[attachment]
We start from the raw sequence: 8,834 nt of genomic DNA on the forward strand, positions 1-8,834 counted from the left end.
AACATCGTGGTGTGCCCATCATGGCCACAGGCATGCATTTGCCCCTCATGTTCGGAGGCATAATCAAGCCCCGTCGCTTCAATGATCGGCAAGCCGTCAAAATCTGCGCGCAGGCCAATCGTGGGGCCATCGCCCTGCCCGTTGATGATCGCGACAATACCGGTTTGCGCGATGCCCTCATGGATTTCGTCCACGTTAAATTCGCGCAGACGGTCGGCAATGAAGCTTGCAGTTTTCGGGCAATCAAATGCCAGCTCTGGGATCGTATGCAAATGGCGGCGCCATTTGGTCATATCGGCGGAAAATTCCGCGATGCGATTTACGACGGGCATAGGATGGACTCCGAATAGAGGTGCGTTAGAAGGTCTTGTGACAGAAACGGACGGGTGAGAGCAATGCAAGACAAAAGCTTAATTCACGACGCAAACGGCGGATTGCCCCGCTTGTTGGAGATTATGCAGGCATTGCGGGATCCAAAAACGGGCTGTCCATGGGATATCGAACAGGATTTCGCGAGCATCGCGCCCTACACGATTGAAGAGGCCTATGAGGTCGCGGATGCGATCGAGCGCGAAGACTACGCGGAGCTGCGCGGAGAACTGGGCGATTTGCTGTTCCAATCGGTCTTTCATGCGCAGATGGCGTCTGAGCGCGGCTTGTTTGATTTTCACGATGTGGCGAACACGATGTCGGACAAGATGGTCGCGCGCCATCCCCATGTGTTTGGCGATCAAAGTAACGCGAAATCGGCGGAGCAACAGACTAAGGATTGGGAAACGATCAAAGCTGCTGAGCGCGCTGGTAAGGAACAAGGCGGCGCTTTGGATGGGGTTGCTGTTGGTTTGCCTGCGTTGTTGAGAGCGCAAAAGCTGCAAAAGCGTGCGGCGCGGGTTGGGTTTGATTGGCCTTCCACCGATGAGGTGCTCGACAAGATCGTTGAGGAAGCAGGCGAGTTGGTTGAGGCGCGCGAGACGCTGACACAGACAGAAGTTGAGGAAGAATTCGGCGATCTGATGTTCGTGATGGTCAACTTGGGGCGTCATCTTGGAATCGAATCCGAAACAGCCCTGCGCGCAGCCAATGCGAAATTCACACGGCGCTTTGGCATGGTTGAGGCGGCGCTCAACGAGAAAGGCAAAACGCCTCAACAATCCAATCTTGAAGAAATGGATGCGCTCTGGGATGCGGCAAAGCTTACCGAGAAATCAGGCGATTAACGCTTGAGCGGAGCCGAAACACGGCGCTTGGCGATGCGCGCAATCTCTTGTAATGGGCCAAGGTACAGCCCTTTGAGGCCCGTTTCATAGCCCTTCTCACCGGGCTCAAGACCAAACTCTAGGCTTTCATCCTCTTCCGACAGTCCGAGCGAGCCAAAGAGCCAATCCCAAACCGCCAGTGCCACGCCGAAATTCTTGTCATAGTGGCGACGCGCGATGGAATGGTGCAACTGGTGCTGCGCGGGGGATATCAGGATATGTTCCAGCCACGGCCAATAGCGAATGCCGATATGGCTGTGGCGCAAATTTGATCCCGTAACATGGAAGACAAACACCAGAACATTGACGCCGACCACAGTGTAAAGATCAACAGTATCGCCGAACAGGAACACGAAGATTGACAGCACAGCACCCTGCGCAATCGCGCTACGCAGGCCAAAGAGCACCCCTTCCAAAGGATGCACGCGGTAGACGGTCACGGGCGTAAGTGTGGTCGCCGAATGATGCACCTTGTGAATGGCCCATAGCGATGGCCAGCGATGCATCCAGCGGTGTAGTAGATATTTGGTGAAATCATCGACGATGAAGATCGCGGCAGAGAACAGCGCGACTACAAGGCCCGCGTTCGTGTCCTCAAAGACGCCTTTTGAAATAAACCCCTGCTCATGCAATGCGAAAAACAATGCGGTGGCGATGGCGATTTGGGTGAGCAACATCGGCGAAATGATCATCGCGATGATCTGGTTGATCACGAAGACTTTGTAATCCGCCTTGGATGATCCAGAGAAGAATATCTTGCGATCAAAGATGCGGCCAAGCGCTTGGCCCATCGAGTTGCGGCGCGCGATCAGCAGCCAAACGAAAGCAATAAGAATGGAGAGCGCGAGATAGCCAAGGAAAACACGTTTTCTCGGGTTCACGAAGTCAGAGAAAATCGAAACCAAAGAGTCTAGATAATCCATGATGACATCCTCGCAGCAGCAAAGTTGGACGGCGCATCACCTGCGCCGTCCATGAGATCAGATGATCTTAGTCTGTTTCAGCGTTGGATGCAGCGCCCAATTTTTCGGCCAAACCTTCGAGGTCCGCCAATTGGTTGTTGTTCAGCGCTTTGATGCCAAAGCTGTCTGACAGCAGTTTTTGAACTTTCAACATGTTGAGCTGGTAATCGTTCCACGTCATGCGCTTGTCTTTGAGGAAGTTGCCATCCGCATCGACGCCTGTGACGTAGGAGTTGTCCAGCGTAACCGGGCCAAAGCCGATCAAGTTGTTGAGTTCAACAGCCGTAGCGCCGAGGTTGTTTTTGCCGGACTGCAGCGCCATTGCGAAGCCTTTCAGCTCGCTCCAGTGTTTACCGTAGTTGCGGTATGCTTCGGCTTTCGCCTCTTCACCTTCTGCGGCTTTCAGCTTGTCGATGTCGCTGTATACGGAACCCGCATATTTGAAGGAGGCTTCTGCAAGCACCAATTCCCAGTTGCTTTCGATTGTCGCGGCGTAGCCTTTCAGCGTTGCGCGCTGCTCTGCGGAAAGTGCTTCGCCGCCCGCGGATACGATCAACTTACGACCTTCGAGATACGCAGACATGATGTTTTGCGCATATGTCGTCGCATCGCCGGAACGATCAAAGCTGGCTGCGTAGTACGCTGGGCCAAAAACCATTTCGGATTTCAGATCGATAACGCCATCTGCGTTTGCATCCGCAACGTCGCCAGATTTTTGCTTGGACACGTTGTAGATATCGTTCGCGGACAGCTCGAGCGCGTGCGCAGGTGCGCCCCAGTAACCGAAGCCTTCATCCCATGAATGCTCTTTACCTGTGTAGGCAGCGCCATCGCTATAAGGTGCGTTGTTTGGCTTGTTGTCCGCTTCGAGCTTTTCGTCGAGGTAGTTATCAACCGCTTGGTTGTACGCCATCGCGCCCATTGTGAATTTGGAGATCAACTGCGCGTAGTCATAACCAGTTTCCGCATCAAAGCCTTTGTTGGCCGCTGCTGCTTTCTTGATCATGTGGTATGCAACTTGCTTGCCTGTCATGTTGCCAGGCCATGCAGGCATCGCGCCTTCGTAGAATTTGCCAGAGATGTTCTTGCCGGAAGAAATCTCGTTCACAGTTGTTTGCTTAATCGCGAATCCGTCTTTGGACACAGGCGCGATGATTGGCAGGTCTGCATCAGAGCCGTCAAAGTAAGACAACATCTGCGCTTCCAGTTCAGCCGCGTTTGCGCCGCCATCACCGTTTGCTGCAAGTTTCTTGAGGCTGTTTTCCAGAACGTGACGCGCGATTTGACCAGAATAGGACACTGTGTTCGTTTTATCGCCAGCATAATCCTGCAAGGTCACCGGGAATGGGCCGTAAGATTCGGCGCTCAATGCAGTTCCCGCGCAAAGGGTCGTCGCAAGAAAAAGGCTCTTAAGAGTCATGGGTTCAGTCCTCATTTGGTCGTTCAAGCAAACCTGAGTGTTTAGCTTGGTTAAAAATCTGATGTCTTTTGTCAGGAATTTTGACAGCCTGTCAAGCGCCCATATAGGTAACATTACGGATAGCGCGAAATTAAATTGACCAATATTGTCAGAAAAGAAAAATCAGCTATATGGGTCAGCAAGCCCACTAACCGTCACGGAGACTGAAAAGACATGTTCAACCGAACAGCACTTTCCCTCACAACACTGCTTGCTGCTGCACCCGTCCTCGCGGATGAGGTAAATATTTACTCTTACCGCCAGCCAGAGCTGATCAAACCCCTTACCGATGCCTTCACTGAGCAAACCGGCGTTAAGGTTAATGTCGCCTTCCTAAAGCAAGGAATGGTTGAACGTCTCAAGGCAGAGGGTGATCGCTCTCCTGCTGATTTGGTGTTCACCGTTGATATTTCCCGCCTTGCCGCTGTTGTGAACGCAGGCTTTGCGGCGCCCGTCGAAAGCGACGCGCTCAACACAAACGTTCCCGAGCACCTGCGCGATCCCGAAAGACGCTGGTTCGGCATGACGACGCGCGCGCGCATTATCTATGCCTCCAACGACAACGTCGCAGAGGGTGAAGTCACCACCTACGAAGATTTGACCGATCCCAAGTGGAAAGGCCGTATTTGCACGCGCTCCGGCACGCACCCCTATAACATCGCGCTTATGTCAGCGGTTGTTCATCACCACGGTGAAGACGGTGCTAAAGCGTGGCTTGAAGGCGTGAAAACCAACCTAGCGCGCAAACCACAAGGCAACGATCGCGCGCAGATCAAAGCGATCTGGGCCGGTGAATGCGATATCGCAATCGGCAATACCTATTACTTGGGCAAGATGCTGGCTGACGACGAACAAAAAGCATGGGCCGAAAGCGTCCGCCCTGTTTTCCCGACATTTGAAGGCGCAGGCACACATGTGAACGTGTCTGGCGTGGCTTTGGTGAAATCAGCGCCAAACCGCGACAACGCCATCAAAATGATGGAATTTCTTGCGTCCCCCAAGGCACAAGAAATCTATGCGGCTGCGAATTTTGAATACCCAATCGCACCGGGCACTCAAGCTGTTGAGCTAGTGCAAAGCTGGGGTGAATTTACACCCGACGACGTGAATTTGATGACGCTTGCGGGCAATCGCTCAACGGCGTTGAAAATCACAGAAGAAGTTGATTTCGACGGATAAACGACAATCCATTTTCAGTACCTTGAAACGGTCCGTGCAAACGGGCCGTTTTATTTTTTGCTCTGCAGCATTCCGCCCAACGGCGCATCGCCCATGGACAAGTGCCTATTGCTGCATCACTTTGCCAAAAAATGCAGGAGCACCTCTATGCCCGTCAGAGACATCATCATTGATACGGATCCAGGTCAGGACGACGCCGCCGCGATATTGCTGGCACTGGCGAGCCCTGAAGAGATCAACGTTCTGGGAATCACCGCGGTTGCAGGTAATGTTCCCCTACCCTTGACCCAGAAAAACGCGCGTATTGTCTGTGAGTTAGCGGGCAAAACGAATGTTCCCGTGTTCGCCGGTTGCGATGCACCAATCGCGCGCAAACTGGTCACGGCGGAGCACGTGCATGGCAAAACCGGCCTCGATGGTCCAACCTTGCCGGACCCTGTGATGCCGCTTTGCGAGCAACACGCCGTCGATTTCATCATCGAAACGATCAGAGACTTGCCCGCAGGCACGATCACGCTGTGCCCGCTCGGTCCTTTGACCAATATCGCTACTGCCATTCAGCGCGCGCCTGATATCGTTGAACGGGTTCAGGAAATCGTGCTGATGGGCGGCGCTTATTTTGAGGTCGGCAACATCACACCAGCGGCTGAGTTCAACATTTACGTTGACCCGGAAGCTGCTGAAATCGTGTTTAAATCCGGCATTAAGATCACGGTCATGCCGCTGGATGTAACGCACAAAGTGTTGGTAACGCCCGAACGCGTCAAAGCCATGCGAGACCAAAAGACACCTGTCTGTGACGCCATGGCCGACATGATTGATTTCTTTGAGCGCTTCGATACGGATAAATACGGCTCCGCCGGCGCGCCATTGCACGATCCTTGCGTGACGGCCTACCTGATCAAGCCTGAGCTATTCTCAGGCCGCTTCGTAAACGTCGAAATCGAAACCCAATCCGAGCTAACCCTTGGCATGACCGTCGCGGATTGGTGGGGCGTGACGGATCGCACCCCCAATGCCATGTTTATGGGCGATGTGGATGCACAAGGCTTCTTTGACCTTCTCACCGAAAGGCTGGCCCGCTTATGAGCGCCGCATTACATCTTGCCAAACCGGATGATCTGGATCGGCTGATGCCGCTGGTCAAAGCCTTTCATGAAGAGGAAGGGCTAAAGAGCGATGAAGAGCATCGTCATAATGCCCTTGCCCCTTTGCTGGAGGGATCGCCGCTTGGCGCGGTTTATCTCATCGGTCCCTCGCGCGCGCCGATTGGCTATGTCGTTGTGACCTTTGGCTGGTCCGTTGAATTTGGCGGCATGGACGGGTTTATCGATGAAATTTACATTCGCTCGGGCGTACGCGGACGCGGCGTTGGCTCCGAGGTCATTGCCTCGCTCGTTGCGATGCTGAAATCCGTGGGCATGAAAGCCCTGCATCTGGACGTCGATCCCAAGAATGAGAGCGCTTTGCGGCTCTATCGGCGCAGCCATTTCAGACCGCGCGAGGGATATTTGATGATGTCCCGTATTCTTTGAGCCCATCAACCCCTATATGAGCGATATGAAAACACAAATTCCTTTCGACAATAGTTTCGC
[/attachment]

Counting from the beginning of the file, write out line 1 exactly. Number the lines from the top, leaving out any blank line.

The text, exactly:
We start from the raw sequence: 8,834 nt of genomic DNA on the forward strand, positions 1-8,834 counted from the left end.